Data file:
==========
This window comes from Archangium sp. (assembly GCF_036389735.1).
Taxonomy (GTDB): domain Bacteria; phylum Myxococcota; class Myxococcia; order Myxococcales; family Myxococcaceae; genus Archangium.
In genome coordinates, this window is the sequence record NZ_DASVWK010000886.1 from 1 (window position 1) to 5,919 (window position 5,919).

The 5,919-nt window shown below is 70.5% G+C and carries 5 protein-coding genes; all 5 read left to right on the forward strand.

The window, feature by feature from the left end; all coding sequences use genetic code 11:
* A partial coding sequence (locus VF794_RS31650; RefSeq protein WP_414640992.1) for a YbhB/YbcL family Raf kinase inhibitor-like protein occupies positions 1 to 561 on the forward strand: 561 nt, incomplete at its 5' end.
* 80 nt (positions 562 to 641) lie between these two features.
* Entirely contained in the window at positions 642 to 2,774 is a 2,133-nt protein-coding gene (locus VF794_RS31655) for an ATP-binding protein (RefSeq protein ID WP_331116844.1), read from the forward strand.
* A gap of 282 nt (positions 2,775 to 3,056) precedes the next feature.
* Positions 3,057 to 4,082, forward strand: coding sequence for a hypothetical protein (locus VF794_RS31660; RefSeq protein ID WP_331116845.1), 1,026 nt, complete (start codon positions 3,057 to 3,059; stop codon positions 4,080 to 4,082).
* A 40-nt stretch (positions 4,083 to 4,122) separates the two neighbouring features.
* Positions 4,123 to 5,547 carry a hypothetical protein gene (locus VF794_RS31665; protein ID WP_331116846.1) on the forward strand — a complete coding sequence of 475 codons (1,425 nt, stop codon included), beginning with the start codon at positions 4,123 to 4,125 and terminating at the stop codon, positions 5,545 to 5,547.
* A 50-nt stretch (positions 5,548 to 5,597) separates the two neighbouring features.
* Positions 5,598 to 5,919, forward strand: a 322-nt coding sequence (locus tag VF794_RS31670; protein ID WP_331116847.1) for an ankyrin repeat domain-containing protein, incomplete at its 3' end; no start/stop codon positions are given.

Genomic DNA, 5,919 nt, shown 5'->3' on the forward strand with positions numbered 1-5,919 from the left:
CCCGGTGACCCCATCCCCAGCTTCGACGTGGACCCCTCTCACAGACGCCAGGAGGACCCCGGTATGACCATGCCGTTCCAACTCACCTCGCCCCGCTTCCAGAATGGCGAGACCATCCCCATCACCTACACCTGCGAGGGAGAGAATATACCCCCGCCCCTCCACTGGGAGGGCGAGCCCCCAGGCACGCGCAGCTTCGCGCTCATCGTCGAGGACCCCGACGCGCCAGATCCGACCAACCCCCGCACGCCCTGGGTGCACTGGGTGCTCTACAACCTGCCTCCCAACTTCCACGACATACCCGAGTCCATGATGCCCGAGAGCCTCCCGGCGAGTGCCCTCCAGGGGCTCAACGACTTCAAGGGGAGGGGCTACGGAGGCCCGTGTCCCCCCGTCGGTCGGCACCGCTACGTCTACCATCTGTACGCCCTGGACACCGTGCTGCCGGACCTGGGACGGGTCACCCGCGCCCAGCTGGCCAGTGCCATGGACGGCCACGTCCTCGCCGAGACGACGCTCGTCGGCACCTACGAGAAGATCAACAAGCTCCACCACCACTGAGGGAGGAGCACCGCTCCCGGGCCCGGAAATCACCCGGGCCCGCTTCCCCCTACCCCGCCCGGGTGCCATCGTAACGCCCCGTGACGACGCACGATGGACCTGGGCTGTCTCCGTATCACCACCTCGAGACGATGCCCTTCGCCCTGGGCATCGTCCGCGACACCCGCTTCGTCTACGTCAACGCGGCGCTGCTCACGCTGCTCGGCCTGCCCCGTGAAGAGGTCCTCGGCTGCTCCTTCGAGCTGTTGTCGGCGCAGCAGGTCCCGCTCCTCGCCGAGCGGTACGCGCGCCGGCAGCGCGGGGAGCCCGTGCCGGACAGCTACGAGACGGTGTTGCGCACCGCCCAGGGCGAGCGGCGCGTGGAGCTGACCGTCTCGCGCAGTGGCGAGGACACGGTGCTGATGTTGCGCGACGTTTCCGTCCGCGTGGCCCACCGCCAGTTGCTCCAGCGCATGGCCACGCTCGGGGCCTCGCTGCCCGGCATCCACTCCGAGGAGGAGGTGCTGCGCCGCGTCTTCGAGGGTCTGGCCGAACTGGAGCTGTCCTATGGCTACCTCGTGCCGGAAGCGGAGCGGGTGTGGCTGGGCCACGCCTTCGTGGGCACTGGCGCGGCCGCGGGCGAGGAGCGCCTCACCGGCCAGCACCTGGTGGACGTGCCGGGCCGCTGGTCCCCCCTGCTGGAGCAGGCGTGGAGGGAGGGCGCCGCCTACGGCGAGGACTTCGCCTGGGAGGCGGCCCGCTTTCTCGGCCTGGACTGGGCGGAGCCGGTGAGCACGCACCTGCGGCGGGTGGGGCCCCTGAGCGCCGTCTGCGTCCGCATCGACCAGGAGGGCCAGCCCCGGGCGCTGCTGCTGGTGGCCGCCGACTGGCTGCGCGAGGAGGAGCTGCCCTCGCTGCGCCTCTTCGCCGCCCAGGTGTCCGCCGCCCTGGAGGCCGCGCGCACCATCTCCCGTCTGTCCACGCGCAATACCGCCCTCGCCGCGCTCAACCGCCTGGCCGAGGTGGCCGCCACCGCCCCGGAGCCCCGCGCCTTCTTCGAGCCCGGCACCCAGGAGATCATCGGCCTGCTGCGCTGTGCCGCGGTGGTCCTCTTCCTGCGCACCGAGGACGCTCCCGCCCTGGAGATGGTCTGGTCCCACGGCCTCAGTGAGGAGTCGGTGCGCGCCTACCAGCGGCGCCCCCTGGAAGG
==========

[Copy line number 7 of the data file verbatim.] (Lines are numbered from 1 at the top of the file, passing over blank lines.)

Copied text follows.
* 80 nt (positions 562 to 641) lie between these two features.